Either spouse can file for fault-based divorce on the grounds of:

  • Adultery
  • Constructive desertion
  • Desertion
  • Deviant sexual behavior
  • Divorce from bed and board
  • Extreme mental or physical cruelty
  • Habitual drunkenness or drug habituation
  • Imprisonment
  • Institutionalism

Each of these grounds for fault divorce has their own specific guidelines in New Jersey. For example, to file for divorce based on imprisonment, the other spouse must be convicted of a crime requiring at least 18 months of time served in jail.

For institutionalism, one spouse must be deemed certifiably insane and reside in a hospital or other institution for at least two years. An experienced divorce lawyer can tell you if you meet any of the grounds for fault-based divorce in New Jersey.

Irreconcilable differences. These fault-based scenarios are highly specific and not as widely used as the more commonly cited irreconcilable differences. A no-fault divorce based on irreconcilable differences means neither spouse was to blame for the end of the marriage. It just no longer works and is beyond repair.

Because spouses are not required to submit proof for this option, it is much smoother and faster path to divorce. No-fault divorce eliminates blaming and the disputes that tend to drag out the divorce process.

Again, to file for divorce based on these grounds, one spouse must have lived in New Jersey for at least 12 months prior to filing and the couple must have experienced irreconcilable differences for at least six months with no prospect of reconciliation.

Contested or uncontested divorce. A divorce can really go one of two ways. It can proceed amicably, or it can turn bitter. You know your spouse. Are they likely to collaborate with you to resolve the key issues such as custody, alimony, and splitting assets, or are they going to fight you every step of the way?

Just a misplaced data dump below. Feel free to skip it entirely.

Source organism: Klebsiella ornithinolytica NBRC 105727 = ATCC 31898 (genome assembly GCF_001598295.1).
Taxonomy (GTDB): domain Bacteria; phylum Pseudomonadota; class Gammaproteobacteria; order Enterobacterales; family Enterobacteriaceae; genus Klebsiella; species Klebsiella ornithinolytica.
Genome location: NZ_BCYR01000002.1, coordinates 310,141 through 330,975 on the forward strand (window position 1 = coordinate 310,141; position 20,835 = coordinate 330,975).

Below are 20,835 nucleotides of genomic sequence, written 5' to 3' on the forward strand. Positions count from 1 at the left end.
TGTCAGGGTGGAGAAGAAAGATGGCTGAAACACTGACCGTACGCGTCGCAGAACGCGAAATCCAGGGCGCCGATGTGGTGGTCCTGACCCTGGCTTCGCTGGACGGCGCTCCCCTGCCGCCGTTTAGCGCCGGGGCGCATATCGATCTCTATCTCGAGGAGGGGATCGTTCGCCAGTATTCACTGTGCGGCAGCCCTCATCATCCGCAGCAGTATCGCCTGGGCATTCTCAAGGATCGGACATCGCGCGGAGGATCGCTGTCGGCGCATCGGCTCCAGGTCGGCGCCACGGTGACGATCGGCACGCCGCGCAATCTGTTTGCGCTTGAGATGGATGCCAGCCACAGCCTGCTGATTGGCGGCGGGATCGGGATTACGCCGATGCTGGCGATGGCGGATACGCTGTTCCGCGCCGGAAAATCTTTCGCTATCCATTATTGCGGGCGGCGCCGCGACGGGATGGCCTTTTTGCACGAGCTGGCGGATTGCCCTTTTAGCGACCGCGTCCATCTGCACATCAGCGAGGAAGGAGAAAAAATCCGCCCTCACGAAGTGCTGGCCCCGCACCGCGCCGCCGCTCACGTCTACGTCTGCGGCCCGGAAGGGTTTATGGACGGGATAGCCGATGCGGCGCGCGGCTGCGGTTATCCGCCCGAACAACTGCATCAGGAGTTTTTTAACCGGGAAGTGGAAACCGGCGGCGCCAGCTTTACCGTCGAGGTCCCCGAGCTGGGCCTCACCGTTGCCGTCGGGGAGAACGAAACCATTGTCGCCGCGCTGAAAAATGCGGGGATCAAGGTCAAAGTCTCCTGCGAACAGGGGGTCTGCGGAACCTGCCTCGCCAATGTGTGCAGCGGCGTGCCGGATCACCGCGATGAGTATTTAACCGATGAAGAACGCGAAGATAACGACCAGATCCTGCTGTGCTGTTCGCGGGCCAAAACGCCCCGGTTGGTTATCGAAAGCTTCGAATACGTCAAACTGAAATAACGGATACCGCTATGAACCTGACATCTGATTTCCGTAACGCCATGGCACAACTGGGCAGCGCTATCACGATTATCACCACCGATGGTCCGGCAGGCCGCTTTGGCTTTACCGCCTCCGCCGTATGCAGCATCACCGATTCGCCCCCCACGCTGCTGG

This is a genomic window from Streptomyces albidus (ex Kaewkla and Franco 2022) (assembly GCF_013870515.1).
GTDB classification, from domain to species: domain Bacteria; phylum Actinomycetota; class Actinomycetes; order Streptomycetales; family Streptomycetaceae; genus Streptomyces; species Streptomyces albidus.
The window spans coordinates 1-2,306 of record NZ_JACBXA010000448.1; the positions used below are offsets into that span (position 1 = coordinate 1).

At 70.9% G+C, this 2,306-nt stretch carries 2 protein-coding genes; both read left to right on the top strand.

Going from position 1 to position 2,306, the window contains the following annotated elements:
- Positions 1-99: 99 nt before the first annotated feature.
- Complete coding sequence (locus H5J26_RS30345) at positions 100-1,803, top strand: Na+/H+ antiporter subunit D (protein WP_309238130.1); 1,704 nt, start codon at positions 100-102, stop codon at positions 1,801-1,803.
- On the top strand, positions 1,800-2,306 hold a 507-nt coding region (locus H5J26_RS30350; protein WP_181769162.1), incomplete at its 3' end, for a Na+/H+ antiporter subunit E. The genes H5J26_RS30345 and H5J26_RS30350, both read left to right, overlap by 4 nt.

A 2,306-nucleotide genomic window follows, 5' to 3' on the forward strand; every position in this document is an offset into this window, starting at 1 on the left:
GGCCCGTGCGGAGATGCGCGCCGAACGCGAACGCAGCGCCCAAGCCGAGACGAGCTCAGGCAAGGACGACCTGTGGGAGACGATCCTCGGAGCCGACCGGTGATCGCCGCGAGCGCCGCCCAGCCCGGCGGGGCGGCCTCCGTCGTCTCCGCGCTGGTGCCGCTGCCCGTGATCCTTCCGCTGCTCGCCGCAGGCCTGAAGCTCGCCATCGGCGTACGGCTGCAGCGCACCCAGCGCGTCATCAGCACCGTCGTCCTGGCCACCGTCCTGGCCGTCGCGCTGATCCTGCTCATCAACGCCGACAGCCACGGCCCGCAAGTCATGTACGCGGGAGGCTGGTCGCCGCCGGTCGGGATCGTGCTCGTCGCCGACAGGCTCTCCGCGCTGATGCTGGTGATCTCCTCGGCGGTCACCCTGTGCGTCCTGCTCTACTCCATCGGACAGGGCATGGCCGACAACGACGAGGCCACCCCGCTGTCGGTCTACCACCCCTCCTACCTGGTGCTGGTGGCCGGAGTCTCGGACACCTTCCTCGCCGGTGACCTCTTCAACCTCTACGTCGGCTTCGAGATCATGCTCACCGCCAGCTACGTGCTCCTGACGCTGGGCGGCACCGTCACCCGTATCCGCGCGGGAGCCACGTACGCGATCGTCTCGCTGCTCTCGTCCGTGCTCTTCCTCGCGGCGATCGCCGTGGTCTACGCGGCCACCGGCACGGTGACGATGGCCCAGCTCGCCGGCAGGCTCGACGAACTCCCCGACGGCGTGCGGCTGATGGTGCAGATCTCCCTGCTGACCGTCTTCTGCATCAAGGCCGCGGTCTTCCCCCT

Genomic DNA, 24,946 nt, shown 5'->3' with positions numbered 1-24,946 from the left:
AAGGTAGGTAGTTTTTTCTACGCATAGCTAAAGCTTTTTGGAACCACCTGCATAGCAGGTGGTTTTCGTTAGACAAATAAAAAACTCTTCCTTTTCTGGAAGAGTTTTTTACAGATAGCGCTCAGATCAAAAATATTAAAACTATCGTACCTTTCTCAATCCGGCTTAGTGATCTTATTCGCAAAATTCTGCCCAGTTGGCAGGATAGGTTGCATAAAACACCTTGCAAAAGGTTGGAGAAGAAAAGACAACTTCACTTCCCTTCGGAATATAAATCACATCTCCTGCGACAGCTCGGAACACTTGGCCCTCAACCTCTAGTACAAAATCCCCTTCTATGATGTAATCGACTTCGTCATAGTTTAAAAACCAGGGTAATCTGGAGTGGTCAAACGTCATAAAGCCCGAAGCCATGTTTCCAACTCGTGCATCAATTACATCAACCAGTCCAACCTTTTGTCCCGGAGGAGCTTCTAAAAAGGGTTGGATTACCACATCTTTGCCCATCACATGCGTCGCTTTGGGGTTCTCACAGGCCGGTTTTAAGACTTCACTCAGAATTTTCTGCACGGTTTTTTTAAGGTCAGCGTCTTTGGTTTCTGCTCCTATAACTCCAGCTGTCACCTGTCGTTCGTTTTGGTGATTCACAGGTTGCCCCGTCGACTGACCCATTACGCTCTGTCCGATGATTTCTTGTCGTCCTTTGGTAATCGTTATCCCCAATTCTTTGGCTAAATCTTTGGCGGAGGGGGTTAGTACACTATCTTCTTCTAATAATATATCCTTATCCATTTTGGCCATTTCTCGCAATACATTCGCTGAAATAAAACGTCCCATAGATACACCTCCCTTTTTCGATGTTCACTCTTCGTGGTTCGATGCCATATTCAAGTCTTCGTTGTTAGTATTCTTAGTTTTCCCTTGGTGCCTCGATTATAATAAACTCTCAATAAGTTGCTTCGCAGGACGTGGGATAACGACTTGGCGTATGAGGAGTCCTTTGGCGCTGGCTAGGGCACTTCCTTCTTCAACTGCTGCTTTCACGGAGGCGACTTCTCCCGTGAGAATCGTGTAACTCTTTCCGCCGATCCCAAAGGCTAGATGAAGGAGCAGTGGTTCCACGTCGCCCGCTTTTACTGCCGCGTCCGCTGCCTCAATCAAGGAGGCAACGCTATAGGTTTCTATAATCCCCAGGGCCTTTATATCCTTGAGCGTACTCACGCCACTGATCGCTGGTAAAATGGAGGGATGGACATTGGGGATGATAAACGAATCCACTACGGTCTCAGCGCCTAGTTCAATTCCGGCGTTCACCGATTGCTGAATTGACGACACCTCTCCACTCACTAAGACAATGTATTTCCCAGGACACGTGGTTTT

A contested divorce, in which one or multiple issues cannot be easily resolved, can take much longer than an uncontested divorce that is resolved out of court. Once the residency and six-month period of irreconcilable differences requirements have been met, an uncontested divorce can be completed in as little as six to eight weeks from the date of filing.

When spouses cannot agree on certain divorce terms, these issues must be resolved in family court. That can add up to as much as a year on to your divorce, depending on the caseload in your county court. Talk to your lawyer about collaborative divorce, mediation, and ways you can reduce the waiting period for your divorce.

Child custody conflicts. Child custody is one of the most contentious and complex issues that slow down the divorce process, and with good reason. When precious parenting time is at stake, it makes sense that divorcing parents are willing to fight for custody of their child, no matter how long it takes.